A bumboat trip

15 Feb. Today I am taking a bumboat ferry ride back to SG. “Bumboats” have been plying this SG – Pengerang route since my grandfathers’ days. I dont know much about the history, but those bumboats looks like they were handed down from that era, and the operators of this business now maintains it that way…

bumboat loading at Pengerang

bumboat loading at Pengerang

So here I am today, making my way back to SG, after another great weekend at Sebana. Doug decided it was probably best for him to stay for the week, and since I am not allowed to drive myself back, this bumboat trip is the cheapest way home for me. This is also a 1st experience on how to do it.
On our way, leaving Pengerang BB terminal

On our way, leaving Pengerang BB terminal

When we got to the “ticket counter”, we werent sure what we should do. There were no instructions and no counter staff to help you. I guess the culture here is to follow the lead by someone who has done this before. Soon, other passengers came along and dropped their passports into a slot, and so I followed. Then, the bumboat captain comes along, collect the passports, make a passenger list, puts the passports on the desk, then the passengers go forward to grab their passports and walk after the captain. Clear immigration, hop onto the boats and viola, here we go. Only 30mins, from the captains arriving at the desk to departing again. They usually will wait for the bumboats to fill up to 12 persons, but today was a busy day for them..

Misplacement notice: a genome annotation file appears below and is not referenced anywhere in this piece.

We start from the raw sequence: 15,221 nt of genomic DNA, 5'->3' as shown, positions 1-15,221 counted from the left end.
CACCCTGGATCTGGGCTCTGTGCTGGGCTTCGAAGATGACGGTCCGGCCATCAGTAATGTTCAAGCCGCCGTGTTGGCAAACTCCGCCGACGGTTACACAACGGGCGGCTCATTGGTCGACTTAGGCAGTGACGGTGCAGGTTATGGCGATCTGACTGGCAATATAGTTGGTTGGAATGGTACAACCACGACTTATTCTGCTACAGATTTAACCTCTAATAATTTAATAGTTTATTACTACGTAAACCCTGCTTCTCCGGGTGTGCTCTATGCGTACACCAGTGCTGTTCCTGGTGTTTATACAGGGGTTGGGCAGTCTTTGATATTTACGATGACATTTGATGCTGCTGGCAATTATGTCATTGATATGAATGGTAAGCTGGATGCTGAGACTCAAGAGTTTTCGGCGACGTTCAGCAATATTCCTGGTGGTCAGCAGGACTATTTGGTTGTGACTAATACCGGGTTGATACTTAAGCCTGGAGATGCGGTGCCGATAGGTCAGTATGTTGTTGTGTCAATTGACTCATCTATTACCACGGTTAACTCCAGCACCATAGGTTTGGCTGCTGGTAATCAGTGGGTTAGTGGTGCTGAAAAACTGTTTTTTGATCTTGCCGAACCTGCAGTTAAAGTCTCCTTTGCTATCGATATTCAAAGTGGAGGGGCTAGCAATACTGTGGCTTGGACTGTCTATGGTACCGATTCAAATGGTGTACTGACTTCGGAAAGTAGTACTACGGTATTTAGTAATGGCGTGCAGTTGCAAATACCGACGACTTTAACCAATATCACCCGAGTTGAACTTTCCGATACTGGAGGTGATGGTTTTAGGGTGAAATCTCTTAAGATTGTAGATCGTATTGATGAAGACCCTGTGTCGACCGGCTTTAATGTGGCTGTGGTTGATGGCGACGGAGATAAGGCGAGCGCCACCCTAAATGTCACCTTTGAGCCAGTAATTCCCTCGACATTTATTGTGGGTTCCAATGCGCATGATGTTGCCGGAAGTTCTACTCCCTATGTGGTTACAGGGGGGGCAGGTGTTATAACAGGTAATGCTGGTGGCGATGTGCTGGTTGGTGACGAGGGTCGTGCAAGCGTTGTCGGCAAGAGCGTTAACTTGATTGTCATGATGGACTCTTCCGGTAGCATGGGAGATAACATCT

Well, I am pretty sad, leaving Doug and ending my weekend getaway earlier than usual, but I move on. The ride was surprisingly stable, the interior was clean, things were put away. Cost of ride was RM$16, a bargain I think. Takes about 40 mins.
Red buoy and channel marker

Red buoy and channel marker

For those of you who are non-seafarers, heres a little marinetime information for you. Did you ever wonder how captains drives boats around other boats? Which is the right of way? Unlike road traffic, there is no “lane markings” on the water. So how do we navigate?
Introducing to yer landlubbers, the  Red Buoy. Just like drivers obey traffic lights, captains use the various buoys for navigation aid.
Green buoy marking the entrance to Changi Point Ferry terminal

Green buoy marking the entrance to Changi Point Ferry terminal

And heres the Green Buoy, and remember to keep the Red on your left and Green on your right when entering a port or a channel.
Bumboat captains are excellent at boat handling in tight quarters. Check out the picture on bumboat parking at Changi Village terminal. It is tight getting in and out!
So, my 1st ride on a cross border bumboat wasnt not bad at all. Will be doing it again going back to Sebana on Friday.
Thats us arriving at SG
Thats us arriving at SG
Bumboats waiting for next load of passengers.

Bumboats waiting for next load of passengers.

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Sailing 2015: Port Townsend(WA, US) -> Costes Island (BC, Canada)

Sailing 2013: Singapore -> Okinawa -> Kobe

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